Step out of your Comfort Zone
I am often surprised at how many people are prisoners of what they call ‘their style’. Just because you’ve never worn a peach frill taffeta dress doesn’t mean that you can’t start. Sure we all have our signature styles but it’s so much fun to explore different trends and eras and a vintage shop is the perfect place to do so. I love to try on dresses from all eras and imagine the glamorous women who wore them. Don’t be afraid to be different and just keep experimenting. If it doesn’t work, it doesn’t work, but what if it does?
When spending money on vintage, you need to be savvy. Some labelled vintage clothes can often cost a fortune when in reality you could get the same thing in a charity shop for half the price. If you are buying an expensive vintage piece then look at the label. If it doesn’t provide info about the era on it, then make sure to ask the relevant questions regarding the origin of the piece, designer, as well as the period. You will know fairly sharpish if the piece is genuine vintage (20-50 years old and up) as any buyer worth their salt should be extremely knowledgeable about the stock in which they are carrying.
Mix Modern with Vintage
I just adore mixing vintage pieces with contemporary fashion like I’ve done here. As all trends come back around, any vintage piece you buy is such an investment and I often find that these pieces look much more authentic that the contemporary hybrid version of the same trend.
Go fourth and explore my friends, and don’t forget to tell me where I should add to my wishlist……
Some of my Favourites
Goose Boutique – Tralee – have yet to call but am following avidly on facebook and instagram.
SVP/Oxfam/Irish Cancer Society- your nearest local is always worth checking out.
Will Flog it – Kenmare – Will has a small preloved/retro section along with antiques.
Hazel Nuts About Vintage– vintage blog and sometimes pop-up shop in Killarney.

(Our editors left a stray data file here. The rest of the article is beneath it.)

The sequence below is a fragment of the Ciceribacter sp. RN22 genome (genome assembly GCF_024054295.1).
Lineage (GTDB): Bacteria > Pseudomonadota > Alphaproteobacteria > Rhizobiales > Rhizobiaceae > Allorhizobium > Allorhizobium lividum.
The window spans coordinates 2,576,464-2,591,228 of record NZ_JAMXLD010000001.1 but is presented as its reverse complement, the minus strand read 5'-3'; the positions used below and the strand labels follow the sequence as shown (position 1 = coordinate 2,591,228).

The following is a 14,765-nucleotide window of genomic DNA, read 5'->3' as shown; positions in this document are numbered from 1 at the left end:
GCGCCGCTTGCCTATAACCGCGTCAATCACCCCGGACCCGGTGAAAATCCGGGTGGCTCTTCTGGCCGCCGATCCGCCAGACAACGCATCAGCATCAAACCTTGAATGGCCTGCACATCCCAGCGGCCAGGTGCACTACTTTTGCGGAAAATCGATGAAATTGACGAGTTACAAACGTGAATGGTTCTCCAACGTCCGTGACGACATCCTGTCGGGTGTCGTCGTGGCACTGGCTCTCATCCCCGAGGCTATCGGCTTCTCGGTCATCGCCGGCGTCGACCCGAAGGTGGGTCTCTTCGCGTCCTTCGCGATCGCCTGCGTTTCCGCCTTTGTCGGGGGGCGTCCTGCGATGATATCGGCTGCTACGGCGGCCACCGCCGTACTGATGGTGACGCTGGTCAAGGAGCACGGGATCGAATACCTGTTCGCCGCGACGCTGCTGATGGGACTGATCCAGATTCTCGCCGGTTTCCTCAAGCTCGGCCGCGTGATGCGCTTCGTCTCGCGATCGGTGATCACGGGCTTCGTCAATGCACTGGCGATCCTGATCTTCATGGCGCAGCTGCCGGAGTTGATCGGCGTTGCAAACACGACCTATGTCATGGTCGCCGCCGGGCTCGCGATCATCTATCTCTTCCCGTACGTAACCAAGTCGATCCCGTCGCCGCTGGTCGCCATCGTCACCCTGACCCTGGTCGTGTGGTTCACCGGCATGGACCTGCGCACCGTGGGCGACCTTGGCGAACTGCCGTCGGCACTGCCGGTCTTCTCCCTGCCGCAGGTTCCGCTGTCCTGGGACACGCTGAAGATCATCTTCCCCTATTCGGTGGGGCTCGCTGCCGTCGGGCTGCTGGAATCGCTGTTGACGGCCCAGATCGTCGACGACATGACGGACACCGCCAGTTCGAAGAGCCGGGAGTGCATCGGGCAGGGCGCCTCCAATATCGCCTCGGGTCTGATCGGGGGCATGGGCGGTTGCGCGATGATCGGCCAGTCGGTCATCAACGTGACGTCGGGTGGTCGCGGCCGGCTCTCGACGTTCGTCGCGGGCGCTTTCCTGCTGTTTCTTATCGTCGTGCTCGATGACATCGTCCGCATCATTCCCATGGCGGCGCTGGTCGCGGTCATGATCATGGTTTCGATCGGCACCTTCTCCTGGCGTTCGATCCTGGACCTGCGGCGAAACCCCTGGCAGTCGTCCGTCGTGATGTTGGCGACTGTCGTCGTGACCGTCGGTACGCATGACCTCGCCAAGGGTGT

Miss Daisy Blue – English Market, Cork – don’t get me started, could spend the day trying on the entire shop and that’s just the downstairs.
Kahlo Apfel – Cork – on my wishlist for the past couple of months- cannot wait!
North Main Street & Castle Street are havens for charity shops and include a unique SVP that specializes in Vintage items.
Harlequin Vintage – South William Street- Vintage Boho heaven- think peasant skirts and cowboy boots.
Siopella– Templebar – very cool designer exchange so bring your unwanted.
Tola Vintage – Templebar – always worth a visit.
OMDiva– Dury Street – gorgeous shop and definitely the place to buy an occasion dress.
2nd Space– Sister store to OMDiva which I have yet to visit.
Lucys Lounge – Templebar- these guys are a vintage institution and have a separate thrift and vintage room.
Oxfam (Vintage Section)– St. Georges Street
St. Vincent De Paul’s – St. Georges Street- it’s rare I go in and come out with nothing- this place is nuts, they even have a random sale for an hour on Saturdays, where they just reduce everything!
FlytheFly Vintage – we found this beautiful Vintage store in Malta this year and they sell online too!
My Outfit Details
Vintage Floral Dress – St. Vincient De Pauls – Dublin
Large Black Choker – Folkster
Gold & Brown Dangle Earrings- Zara
Gold Navigator Sunglasses- Superdry at DV8
Gold Perspex Mules- New Look
Photos by http://www.PawelNowak.ie